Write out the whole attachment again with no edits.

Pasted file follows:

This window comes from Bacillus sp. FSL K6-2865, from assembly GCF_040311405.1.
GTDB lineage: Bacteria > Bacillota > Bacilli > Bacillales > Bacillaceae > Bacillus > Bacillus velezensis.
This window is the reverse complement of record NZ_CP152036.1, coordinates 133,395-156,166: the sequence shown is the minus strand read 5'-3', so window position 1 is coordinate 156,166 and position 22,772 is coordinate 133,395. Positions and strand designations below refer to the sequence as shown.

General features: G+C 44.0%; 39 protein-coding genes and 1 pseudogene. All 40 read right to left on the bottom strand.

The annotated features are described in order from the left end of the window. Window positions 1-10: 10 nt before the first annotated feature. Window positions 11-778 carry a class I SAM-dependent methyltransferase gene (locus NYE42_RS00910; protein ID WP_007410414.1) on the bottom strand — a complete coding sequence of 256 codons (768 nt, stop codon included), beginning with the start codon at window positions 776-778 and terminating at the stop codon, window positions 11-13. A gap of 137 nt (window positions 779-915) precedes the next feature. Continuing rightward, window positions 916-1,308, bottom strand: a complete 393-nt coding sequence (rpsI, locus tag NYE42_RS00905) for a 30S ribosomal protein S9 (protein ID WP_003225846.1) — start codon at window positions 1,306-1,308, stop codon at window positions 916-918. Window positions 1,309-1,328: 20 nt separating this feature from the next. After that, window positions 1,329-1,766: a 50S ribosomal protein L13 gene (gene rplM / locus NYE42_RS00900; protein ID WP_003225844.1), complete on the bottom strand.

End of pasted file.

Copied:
This window comes from Bacillus sp. FSL K6-2865, from assembly GCF_040311405.1.
GTDB lineage: Bacteria > Bacillota > Bacilli > Bacillales > Bacillaceae > Bacillus > Bacillus velezensis.
This window is the reverse complement of record NZ_CP152036.1, coordinates 133,395-156,166: the sequence shown is the minus strand read 5'-3', so window position 1 is coordinate 156,166 and position 22,772 is coordinate 133,395. Positions and strand designations below refer to the sequence as shown.

General features: G+C 44.0%; 39 protein-coding genes and 1 pseudogene. All 40 read right to left on the bottom strand.

The annotated features are described in order from the left end of the window. Window positions 1-10: 10 nt before the first annotated feature. Window positions 11-778 carry a class I SAM-dependent methyltransferase gene (locus NYE42_RS00910; protein ID WP_007410414.1) on the bottom strand — a complete coding sequence of 256 codons (768 nt, stop codon included), beginning with the start codon at window positions 776-778 and terminating at the stop codon, window positions 11-13. A gap of 137 nt (window positions 779-915) precedes the next feature. Continuing rightward, window positions 916-1,308, bottom strand: a complete 393-nt coding sequence (rpsI, locus tag NYE42_RS00905) for a 30S ribosomal protein S9 (protein ID WP_003225846.1) — start codon at window positions 1,306-1,308, stop codon at window positions 916-918. Window positions 1,309-1,328: 20 nt separating this feature from the next. After that, window positions 1,329-1,766: a 50S ribosomal protein L13 gene (gene rplM / locus NYE42_RS00900; protein ID WP_003225844.1), complete on the bottom strand.